Have we been thinking about the pandemic wrong? The effect of population structure on transmission
Standard epidemiological models predict that, in the absence of behavioral changes, an epidemic should continue to grow until herd immunity has been reached and the dynamic of the epidemic is determined by people's behavior.
However, during the COVID-19 pandemic, there have been plenty of cases where the effective reproduction number of the pandemic underwent large fluctuations that, as far as we can tell, can't be explained by behavioral changes.
While everybody admits that other factors, such as meteorological variables, can also affect transmission, it doesn't look as though they can explain the large fluctuations of the effective reproduction number that often took place in the absence of any behavioral changes.
I argue that, while standard epidemiological models, which assume a homogeneous or quasi-homogeneous mixing population, can't make sense of those fluctuations, they can be explained by population structure.
I show with simulations that, if the population can be divided into networks of quasi-homogeneous mixing populations that are internally well-connected but only loosely connected to each other, the effective reproduction number can undergo large fluctuations even in the absence of behavioral changes.
I argue that, while there is no evidence that can bear directly on this hypothesis, it could explain several phenomena beyond the cyclical nature of the pandemic and the disconnect between transmission and behavior – why the transmission advantage of variants is so variable, why waves are correlated across regions, why even places with a high prevalence of immunity can experience large waves – that are difficult to explain within the traditional modeling framework.
If the population has that kind of structure, then some of the quantities we have been obsessing over during the pandemic, such as the effective reproduction number and the herd immunity threshold, are essentially meaningless at the aggregate level.
Moreover, in the presence of complex population structure, the methods that have been used to estimate the impact of non-pharmaceutical interventions are totally unreliable. Thus, even if this hypothesis turned out to be false, we should regard many widespread claims about the pandemic with the utmost suspicion since we have good reasons to think it might be true.
I conclude that we should try to find data about the characteristics of the networks on which the virus is spreading and make sure that we have such data when the next pandemic hits so that modeling can properly take population structure into account.
The COVID-19 pandemic has been ongoing for more than one year and a half now, but we still don’t understand its dynamic well. What is perhaps more surprising, however, is that the fact that we don’t understand it well is not more widely acknowledged. For the most part, governments continue to rely on projections based on models that have systematically proved to be massively unreliable, while this fact receives almost no attention in the public debate. Occasionally, one can hear people briefly acknowledge that we don’t really understand why waves of infections come and go (typically after the epidemic took a turn that wasn’t predicted by the models used to make projections), but they almost never follow up with a real effort to try and figure out why the pandemic exhibits this cyclical pattern. People often claim that it’s because respiratory infections are “seasonal”, but meteorological variables are not associated with transmission strongly enough to explain this pattern, so in practice this boils down to the claim that infections rates fluctuate over time, which is not a genuine explanation but just a restatement of what is to be explained. In theory, transmission should ultimately be determined by people’s behavior, but the effective reproduction number often fluctuates wildly even when, as far as we can tell with the data we have, there were no behavioral changes.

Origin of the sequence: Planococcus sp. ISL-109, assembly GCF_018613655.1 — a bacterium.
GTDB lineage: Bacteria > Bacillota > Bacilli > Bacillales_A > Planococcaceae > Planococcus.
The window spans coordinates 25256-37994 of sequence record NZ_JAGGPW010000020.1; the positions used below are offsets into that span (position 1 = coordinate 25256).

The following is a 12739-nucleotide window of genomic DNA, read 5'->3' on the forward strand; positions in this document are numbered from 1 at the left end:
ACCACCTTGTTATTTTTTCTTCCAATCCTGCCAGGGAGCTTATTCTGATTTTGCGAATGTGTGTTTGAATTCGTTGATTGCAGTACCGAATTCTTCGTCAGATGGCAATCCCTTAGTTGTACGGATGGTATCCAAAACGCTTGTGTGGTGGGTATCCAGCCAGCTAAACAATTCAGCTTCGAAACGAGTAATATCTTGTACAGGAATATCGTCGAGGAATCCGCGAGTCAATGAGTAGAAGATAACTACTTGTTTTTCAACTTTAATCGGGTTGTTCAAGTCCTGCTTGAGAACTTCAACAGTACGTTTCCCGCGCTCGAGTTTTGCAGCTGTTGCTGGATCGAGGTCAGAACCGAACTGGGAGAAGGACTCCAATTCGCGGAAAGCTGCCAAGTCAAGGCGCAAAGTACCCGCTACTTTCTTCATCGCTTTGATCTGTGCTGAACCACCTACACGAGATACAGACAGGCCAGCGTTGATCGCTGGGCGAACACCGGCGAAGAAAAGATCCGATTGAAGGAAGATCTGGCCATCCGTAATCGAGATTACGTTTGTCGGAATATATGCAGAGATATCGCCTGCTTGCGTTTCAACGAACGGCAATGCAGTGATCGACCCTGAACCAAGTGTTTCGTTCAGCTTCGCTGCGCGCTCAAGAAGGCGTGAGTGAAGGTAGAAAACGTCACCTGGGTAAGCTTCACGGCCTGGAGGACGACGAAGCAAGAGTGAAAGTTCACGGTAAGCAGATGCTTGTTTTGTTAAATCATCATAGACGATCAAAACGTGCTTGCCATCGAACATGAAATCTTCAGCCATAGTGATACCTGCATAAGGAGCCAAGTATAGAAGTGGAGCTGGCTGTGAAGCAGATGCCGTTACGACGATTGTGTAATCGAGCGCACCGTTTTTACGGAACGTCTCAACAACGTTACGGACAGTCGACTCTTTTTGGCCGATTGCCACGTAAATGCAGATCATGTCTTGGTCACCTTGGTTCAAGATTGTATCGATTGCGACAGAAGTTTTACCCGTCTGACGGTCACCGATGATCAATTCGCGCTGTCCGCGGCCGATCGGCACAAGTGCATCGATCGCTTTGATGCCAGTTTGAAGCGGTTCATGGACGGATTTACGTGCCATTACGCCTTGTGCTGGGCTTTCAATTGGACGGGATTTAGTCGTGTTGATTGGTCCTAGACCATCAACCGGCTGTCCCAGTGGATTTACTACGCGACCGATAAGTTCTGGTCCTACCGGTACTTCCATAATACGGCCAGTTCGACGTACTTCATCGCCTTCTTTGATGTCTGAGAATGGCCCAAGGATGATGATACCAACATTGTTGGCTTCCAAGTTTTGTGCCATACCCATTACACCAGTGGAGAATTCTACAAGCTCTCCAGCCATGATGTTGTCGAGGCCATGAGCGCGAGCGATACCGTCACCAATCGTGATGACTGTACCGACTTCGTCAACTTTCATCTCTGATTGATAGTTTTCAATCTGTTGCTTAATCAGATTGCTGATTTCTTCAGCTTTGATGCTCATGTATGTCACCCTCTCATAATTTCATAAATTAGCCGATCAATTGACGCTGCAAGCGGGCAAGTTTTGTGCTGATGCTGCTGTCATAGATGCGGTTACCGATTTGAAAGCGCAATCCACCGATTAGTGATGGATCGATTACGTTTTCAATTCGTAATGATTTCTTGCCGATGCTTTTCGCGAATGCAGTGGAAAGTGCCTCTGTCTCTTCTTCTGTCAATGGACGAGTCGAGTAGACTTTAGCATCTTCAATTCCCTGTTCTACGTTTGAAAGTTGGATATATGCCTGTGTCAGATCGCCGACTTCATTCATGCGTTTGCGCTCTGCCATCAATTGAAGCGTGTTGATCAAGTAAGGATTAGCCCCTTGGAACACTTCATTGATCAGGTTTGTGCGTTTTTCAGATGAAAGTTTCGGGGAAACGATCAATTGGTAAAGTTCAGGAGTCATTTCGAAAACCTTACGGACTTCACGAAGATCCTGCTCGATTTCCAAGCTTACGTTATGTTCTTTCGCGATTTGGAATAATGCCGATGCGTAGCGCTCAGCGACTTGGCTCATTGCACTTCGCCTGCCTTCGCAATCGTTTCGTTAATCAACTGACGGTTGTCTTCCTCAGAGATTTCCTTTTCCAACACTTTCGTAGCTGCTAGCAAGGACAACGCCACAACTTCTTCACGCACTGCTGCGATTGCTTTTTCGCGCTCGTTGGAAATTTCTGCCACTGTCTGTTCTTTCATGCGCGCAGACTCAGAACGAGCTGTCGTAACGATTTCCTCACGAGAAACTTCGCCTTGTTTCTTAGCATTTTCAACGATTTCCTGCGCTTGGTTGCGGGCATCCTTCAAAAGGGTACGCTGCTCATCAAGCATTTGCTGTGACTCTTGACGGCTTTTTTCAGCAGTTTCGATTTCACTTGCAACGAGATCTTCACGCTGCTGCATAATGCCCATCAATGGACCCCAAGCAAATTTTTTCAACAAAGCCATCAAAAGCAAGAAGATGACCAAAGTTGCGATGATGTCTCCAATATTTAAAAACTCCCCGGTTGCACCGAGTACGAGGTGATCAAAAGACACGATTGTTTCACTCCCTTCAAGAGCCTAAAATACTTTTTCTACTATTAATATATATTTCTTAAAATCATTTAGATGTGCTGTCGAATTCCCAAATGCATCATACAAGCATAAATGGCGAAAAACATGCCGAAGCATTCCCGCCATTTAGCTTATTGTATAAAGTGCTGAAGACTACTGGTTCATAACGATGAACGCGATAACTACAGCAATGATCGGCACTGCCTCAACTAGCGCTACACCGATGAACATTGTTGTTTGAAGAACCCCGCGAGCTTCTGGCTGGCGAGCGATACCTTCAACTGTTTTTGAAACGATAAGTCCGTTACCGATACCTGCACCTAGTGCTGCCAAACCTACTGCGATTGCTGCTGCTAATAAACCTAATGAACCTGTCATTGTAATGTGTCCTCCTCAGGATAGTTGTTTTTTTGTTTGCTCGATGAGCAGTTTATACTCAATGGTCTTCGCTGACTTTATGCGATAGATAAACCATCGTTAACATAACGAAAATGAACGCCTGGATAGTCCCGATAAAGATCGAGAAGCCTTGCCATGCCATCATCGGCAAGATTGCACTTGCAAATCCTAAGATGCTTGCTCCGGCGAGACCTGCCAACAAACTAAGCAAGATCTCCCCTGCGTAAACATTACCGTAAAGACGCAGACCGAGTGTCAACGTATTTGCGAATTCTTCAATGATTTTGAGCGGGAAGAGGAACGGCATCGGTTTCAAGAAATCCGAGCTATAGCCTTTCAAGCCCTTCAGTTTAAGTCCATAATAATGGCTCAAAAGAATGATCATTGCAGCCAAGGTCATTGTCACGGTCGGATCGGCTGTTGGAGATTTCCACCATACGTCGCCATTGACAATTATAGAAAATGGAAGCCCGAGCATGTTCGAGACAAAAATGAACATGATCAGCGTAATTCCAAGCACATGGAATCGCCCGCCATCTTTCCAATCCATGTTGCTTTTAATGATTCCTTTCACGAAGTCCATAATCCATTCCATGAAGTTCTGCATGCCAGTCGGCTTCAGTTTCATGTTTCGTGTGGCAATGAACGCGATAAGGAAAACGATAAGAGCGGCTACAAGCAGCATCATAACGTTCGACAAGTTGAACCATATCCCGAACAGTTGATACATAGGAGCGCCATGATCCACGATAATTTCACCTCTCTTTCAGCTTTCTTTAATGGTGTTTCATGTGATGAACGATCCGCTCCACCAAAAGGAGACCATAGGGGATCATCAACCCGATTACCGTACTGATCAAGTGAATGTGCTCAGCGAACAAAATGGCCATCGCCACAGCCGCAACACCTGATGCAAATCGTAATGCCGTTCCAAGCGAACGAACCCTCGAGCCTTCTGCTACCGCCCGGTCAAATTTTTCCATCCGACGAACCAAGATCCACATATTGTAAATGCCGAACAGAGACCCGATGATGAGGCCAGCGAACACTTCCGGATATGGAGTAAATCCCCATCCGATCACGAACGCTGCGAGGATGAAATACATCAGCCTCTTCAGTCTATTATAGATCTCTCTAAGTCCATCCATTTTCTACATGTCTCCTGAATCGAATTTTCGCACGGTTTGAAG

In this post, I propose that such fluctuations could be the result of population structure, which is mostly ignored in the models used in applied work on the pandemic. Indeed, while standard epidemiological models assume that the virus spreads in a homogeneous or quasi-homogeneous population (i. e. that infectious people have the same probability of infecting anyone else in the population or at least in their age group), this is a very crude idealization. In reality, the virus spreads on a complex network, which depends on people’s patterns of interactions. I show with simulations that, if real populations depart sufficiently from the homogeneous mixing assumption, the effective reproduction number can undergo large fluctuations even in the absence of behavioral changes. I argue that, although we don’t have evidence bearing directly on this hypothesis, in addition to the disconnect between transmission and behavior that has often been observed, it could explain several other puzzling phenomena. Finally, I show that if real populations really have the kind of structure posited by my theory, then the methods used in the literature to estimate the effects of non-pharmaceutical interventions are totally unreliable. Thus, even if that hypothesis turned out to be false, as long as we have good reasons to believe it might be true, we should take the conclusions of studies on the impact of non-pharmaceutical interventions, many of which are of dubious quality even if we ignore the issue of population structure, with a large grain of salt.
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